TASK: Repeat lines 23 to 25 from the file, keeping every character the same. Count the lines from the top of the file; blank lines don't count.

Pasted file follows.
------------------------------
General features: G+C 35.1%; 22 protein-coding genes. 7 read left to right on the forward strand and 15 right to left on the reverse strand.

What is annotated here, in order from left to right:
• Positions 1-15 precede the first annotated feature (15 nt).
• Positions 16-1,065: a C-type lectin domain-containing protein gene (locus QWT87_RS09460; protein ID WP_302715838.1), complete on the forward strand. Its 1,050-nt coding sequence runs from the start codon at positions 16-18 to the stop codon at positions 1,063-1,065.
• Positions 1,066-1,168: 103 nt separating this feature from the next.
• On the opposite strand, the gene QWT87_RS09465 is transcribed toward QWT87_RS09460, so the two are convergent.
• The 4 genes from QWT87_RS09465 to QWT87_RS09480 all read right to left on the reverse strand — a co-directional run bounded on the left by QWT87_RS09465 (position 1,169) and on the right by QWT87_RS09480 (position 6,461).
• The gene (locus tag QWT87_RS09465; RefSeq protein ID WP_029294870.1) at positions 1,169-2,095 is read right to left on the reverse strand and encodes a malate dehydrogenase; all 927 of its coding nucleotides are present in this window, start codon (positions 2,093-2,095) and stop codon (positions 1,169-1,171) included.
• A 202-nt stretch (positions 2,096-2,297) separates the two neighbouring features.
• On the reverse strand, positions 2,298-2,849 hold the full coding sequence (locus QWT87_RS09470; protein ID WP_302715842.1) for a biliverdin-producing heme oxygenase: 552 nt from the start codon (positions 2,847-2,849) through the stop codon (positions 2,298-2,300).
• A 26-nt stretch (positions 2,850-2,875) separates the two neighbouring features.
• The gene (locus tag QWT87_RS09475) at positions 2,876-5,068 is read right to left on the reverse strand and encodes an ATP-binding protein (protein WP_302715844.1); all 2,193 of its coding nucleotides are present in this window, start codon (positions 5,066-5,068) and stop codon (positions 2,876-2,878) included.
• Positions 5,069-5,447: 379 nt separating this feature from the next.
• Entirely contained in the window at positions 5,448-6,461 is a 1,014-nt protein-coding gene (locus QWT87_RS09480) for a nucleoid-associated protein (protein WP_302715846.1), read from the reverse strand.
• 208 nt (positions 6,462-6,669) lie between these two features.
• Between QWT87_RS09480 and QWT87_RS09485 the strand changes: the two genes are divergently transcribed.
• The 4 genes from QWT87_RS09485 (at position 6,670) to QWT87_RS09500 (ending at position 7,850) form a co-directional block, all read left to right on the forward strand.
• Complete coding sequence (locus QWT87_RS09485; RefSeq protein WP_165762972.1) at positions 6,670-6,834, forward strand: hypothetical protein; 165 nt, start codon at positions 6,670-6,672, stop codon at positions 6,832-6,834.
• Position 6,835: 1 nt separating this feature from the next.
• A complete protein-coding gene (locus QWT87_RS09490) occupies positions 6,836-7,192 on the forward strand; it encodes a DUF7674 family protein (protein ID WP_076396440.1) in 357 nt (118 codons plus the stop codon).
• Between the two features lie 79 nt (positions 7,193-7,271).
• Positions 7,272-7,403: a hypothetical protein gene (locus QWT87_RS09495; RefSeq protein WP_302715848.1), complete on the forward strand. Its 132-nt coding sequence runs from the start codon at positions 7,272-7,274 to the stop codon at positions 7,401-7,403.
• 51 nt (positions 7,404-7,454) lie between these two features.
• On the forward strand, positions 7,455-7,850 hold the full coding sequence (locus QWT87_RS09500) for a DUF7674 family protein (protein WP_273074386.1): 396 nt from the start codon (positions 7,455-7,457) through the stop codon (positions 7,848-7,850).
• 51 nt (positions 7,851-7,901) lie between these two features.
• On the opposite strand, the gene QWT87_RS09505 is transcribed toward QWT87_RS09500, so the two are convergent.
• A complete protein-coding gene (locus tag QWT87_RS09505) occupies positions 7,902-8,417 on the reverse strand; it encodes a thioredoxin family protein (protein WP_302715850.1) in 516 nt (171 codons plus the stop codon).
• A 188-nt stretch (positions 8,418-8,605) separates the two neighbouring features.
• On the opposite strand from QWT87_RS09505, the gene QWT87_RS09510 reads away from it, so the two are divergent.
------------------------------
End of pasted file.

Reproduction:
• 51 nt (positions 7,404-7,454) lie between these two features.
• On the forward strand, positions 7,455-7,850 hold the full coding sequence (locus QWT87_RS09500) for a DUF7674 family protein (protein WP_273074386.1): 396 nt from the start codon (positions 7,455-7,457) through the stop codon (positions 7,848-7,850).
• 51 nt (positions 7,851-7,901) lie between these two features.